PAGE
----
The punch is replaced, as shown in step 7, and again is moved toward the die throat. Thus, the lead end of the second blank acts as the ram face and engages the trailing end of the partially extruded first blank to continue the extrusion of the first blank. During the continued movement of the punch, the third or forward extension 44 is arranged within the die throat, as illustrated in step 8. This produces the intermediate thickened portion 20.
Lastly, as illustrated in step 9, the continued movement of the punch positions the second or middle extension 43 within the die throat to form the trailing end portion 18 of the tube. Thereafter, the finished tube is pushed through the die throat and removed. The cycle is repeated for successor blanks.
The steps in the forming process may be varied somewhat, by using less punch extensions or an additional punch extension. For example, the middle and forward punch extensions may be omitted and, therefore, the lead and trailing ends of the tube may be formed as thicker wall sections simply by collapsing, radially inwardly, the tubular blank as it passes through the die throat without a punch extension arranged within the die throat. An example of this is illustrated in the above-mentioned patent to Joseph A. Simon, U.S. Pat. No. 5,105,644 issued Apr. 21, 1992 for a "Light Weight Drive Shaft". In using a method similar to that disclosed in such patent, the punch extension is formed in an elliptical cross-sectional shape or something similar to that shape so as to provide the varying thickness central portion in the finished tube.
Significantly, the process of this invention produces the desired varying wall thickness tube relatively inexpensively, without materially increasing the time or expense required for forming a tube of uniform wall thickness. This invention may be further developed within the scope of the following claims. Accordingly, having disclosed at least one operative embodiment of the process of this invention, it is desired that the foregoing description be read as being illustrative of an operative embodiment of the invention rather than in a strictly limiting sense.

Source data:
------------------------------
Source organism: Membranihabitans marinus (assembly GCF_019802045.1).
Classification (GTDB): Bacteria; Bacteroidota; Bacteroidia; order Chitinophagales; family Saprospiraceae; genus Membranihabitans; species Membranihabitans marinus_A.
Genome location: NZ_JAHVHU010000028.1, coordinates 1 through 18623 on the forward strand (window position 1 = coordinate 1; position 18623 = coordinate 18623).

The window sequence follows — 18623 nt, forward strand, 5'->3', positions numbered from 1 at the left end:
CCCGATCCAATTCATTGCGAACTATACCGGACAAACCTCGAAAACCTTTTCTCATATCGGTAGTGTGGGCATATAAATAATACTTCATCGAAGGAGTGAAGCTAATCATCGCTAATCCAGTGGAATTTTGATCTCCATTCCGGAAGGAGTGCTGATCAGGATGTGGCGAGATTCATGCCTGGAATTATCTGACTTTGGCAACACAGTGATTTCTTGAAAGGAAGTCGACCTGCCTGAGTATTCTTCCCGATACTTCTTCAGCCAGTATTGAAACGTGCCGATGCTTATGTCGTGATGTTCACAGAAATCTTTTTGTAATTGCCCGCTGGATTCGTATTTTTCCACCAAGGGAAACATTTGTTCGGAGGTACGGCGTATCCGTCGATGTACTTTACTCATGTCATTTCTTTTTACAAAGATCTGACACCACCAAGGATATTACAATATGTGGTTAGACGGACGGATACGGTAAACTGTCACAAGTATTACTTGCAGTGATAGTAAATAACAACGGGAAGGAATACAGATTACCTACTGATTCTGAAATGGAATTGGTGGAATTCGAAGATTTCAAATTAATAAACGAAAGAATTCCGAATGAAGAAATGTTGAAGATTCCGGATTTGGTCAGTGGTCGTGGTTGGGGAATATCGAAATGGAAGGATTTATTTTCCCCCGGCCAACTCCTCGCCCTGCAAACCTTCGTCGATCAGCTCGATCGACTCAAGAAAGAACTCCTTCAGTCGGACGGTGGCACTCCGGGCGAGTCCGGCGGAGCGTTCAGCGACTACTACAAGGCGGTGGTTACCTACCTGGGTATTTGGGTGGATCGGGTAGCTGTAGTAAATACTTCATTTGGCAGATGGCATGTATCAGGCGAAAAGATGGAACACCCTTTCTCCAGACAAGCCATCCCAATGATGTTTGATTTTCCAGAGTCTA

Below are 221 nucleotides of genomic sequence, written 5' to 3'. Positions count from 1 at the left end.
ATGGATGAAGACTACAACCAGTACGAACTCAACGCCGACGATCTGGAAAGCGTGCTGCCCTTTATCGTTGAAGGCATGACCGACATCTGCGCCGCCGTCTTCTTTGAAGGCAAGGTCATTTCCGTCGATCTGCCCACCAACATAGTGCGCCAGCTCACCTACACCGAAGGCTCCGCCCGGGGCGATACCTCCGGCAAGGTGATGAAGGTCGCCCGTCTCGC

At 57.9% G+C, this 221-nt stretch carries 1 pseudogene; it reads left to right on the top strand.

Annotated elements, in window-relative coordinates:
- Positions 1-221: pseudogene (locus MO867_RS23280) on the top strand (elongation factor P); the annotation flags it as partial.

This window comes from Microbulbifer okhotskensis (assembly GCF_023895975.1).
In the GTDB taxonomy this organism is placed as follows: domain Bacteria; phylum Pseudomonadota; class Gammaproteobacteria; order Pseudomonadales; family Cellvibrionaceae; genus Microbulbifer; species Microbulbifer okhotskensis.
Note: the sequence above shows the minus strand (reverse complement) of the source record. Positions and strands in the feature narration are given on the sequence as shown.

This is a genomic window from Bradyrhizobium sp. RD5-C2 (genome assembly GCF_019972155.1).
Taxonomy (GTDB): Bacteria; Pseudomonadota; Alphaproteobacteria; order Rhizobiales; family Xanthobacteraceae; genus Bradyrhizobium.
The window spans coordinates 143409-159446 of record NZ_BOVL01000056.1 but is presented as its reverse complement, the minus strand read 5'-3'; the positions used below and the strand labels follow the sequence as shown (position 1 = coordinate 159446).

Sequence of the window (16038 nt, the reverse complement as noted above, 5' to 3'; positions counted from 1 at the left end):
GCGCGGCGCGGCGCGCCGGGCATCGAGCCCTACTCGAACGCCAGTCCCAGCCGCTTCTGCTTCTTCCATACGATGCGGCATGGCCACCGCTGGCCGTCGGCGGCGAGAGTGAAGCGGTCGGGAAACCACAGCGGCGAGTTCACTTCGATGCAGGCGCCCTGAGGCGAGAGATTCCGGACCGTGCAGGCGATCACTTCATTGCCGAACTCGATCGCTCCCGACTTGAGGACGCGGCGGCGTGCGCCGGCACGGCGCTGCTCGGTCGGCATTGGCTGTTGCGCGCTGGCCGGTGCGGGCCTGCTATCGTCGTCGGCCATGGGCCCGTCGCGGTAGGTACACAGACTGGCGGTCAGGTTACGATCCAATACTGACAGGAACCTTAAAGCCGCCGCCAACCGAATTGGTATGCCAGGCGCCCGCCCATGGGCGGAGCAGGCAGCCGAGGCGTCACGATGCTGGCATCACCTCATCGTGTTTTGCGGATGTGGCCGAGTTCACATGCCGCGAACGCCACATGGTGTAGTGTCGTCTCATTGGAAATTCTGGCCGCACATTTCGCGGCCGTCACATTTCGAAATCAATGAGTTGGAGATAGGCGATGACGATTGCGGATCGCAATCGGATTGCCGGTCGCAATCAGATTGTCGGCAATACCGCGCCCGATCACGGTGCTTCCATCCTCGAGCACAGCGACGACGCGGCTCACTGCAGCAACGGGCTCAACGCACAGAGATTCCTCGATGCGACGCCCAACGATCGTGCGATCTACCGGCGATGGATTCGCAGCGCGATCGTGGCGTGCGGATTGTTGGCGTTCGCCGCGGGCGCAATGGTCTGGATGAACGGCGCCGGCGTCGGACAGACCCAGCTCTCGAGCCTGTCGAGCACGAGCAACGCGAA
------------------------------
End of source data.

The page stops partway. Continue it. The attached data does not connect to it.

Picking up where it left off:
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|U.S. Classification||72/260, 72/266, 74/595, 74/597, 74/567, 74/607|
|International Classification||B21C37/16, B21K1/12, B21C25/08|
|Cooperative Classification||B21K1/063, Y10T74/2101, B21C37/16, B21K1/12, Y10T74/2188, Y10T74/2173, Y10T74/2175, B21C25/08|
|European Classification||B21K1/06B, B21K1/12, B21C37/16, B21C25/08|
|Apr 19, 1995||AS||Assignment|
Owner name: U.S. MANUFACTURING CORPORATION, MICHIGAN
Free format text: ASSIGNMENT OF ASSIGNORS INTEREST;ASSIGNOR:SIMON, NORINA ANN;REEL/FRAME:007547/0827
Effective date: 19950411
|Dec 2, 1999||FPAY||Fee payment|
Year of fee payment: 4
|Oct 20, 2003||FPAY||Fee payment|
Year of fee payment: 8
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Year of fee payment: 12
|Mar 23, 2009||AS||Assignment|